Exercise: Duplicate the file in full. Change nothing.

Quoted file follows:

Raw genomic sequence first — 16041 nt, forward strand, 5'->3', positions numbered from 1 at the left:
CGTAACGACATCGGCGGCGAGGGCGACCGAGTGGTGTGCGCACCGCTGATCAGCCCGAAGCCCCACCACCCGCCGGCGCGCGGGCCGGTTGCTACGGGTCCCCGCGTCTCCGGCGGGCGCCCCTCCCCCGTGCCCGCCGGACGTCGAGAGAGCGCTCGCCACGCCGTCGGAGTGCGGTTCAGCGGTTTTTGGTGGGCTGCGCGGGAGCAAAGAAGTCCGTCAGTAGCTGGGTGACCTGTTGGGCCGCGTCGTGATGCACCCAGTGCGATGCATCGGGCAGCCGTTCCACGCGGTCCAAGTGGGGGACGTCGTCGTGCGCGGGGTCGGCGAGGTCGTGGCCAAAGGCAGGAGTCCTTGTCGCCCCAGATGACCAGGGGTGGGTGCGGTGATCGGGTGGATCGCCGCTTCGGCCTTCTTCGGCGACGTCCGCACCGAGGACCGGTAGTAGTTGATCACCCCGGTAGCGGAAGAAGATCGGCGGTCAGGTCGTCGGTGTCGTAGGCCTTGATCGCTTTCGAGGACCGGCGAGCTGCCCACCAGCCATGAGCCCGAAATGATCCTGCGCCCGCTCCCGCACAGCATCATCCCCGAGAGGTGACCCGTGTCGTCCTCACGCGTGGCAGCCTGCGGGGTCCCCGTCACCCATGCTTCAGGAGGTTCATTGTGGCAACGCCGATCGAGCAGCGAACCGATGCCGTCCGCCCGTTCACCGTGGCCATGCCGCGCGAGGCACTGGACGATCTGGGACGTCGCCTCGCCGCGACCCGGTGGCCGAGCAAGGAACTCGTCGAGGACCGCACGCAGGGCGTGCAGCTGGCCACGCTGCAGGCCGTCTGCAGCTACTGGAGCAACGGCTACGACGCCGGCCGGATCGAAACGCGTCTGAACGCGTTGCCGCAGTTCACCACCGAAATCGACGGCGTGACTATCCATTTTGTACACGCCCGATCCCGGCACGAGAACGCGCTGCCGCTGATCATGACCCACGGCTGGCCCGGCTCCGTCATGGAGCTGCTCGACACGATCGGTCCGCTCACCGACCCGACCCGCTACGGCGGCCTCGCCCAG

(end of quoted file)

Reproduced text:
Raw genomic sequence first — 16041 nt, forward strand, 5'->3', positions numbered from 1 at the left:
CGTAACGACATCGGCGGCGAGGGCGACCGAGTGGTGTGCGCACCGCTGATCAGCCCGAAGCCCCACCACCCGCCGGCGCGCGGGCCGGTTGCTACGGGTCCCCGCGTCTCCGGCGGGCGCCCCTCCCCCGTGCCCGCCGGACGTCGAGAGAGCGCTCGCCACGCCGTCGGAGTGCGGTTCAGCGGTTTTTGGTGGGCTGCGCGGGAGCAAAGAAGTCCGTCAGTAGCTGGGTGACCTGTTGGGCCGCGTCGTGATGCACCCAGTGCGATGCATCGGGCAGCCGTTCCACGCGGTCCAAGTGGGGGACGTCGTCGTGCGCGGGGTCGGCGAGGTCGTGGCCAAAGGCAGGAGTCCTTGTCGCCCCAGATGACCAGGGGTGGGTGCGGTGATCGGGTGGATCGCCGCTTCGGCCTTCTTCGGCGACGTCCGCACCGAGGACCGGTAGTAGTTGATCACCCCGGTAGCGGAAGAAGATCGGCGGTCAGGTCGTCGGTGTCGTAGGCCTTGATCGCTTTCGAGGACCGGCGAGCTGCCCACCAGCCATGAGCCCGAAATGATCCTGCGCCCGCTCCCGCACAGCATCATCCCCGAGAGGTGACCCGTGTCGTCCTCACGCGTGGCAGCCTGCGGGGTCCCCGTCACCCATGCTTCAGGAGGTTCATTGTGGCAACGCCGATCGAGCAGCGAACCGATGCCGTCCGCCCGTTCACCGTGGCCATGCCGCGCGAGGCACTGGACGATCTGGGACGTCGCCTCGCCGCGACCCGGTGGCCGAGCAAGGAACTCGTCGAGGACCGCACGCAGGGCGTGCAGCTGGCCACGCTGCAGGCCGTCTGCAGCTACTGGAGCAACGGCTACGACGCCGGCCGGATCGAAACGCGTCTGAACGCGTTGCCGCAGTTCACCACCGAAATCGACGGCGTGACTATCCATTTTGTACACGCCCGATCCCGGCACGAGAACGCGCTGCCGCTGATCATGACCCACGGCTGGCCCGGCTCCGTCATGGAGCTGCTCGACACGATCGGTCCGCTCACCGACCCGACCCGCTACGGCGGCCTCGCCCAG